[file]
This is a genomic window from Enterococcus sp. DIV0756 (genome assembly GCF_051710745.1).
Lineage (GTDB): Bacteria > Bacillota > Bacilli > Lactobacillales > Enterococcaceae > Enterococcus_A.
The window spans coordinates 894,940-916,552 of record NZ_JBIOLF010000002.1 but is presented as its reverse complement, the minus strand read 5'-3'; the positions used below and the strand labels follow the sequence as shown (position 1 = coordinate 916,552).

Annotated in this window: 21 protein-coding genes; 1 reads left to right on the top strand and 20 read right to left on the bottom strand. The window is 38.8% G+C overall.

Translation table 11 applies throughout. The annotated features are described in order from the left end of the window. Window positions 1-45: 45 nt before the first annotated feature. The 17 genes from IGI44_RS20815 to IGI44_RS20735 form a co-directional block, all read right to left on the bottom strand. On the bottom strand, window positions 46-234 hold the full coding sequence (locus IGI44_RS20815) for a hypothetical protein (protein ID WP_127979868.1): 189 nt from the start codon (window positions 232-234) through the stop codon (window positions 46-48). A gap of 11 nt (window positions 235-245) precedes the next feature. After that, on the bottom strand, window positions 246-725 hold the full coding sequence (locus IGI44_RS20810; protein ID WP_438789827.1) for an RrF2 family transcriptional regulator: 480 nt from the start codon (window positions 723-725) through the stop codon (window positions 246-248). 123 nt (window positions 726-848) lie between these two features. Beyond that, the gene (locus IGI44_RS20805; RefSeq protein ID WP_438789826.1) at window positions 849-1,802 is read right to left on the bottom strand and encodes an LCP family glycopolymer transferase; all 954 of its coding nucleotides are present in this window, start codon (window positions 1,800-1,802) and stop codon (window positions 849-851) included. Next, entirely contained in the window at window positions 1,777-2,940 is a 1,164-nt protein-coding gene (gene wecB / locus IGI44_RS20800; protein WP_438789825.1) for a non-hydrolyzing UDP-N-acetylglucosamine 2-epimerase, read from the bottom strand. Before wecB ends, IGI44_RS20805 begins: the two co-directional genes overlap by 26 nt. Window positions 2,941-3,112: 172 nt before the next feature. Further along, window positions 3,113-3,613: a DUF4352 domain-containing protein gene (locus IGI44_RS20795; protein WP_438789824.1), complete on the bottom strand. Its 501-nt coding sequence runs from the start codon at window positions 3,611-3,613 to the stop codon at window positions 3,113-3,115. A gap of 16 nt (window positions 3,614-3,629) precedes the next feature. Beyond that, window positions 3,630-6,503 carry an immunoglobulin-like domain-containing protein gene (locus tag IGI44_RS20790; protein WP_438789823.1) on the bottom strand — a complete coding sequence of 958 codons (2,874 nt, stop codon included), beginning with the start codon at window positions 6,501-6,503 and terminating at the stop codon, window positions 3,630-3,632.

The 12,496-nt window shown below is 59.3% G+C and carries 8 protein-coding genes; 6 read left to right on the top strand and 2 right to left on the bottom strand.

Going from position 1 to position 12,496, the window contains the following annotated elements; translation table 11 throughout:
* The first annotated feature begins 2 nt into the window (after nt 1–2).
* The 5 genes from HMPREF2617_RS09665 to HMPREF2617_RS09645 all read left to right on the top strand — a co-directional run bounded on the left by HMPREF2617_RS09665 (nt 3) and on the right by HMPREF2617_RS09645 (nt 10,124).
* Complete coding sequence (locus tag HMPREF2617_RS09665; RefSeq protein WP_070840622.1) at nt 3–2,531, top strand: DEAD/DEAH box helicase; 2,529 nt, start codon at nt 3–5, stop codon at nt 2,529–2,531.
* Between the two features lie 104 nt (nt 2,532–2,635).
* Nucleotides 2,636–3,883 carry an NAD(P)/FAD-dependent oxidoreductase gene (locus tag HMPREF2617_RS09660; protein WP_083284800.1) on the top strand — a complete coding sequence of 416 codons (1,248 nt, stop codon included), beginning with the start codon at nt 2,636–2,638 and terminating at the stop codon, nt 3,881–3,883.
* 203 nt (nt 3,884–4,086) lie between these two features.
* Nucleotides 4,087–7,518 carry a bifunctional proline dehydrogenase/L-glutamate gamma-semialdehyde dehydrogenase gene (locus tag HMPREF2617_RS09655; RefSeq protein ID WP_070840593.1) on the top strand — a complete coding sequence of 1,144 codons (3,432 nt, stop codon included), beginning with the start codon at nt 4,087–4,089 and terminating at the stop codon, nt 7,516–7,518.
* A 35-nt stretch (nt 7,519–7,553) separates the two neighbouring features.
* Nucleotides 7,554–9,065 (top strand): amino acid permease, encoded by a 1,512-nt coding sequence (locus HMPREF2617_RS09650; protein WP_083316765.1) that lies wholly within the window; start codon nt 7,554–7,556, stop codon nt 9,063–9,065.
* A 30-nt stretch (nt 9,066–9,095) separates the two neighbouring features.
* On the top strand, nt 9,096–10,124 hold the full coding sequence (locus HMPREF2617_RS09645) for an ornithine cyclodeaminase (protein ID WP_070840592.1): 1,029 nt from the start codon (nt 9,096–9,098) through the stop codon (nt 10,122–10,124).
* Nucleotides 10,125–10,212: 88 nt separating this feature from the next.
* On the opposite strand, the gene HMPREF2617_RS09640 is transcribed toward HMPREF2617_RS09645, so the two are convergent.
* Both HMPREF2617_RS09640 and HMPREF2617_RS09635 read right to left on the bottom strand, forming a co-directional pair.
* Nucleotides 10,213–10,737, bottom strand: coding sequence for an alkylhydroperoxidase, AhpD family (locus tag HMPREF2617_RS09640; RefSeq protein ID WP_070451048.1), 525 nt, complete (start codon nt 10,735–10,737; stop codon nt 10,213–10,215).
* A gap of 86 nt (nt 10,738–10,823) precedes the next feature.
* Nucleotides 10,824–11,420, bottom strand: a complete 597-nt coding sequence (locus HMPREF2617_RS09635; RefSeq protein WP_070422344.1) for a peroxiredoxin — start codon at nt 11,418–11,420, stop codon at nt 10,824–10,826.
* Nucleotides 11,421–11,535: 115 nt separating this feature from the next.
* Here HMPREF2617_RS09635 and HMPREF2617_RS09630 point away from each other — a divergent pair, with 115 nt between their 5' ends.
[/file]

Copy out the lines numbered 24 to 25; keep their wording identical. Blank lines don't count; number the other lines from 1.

* Nucleotides 10,824–11,420, bottom strand: a complete 597-nt coding sequence (locus HMPREF2617_RS09635; RefSeq protein WP_070422344.1) for a peroxiredoxin — start codon at nt 11,418–11,420, stop codon at nt 10,824–10,826.
* Nucleotides 11,421–11,535: 115 nt separating this feature from the next.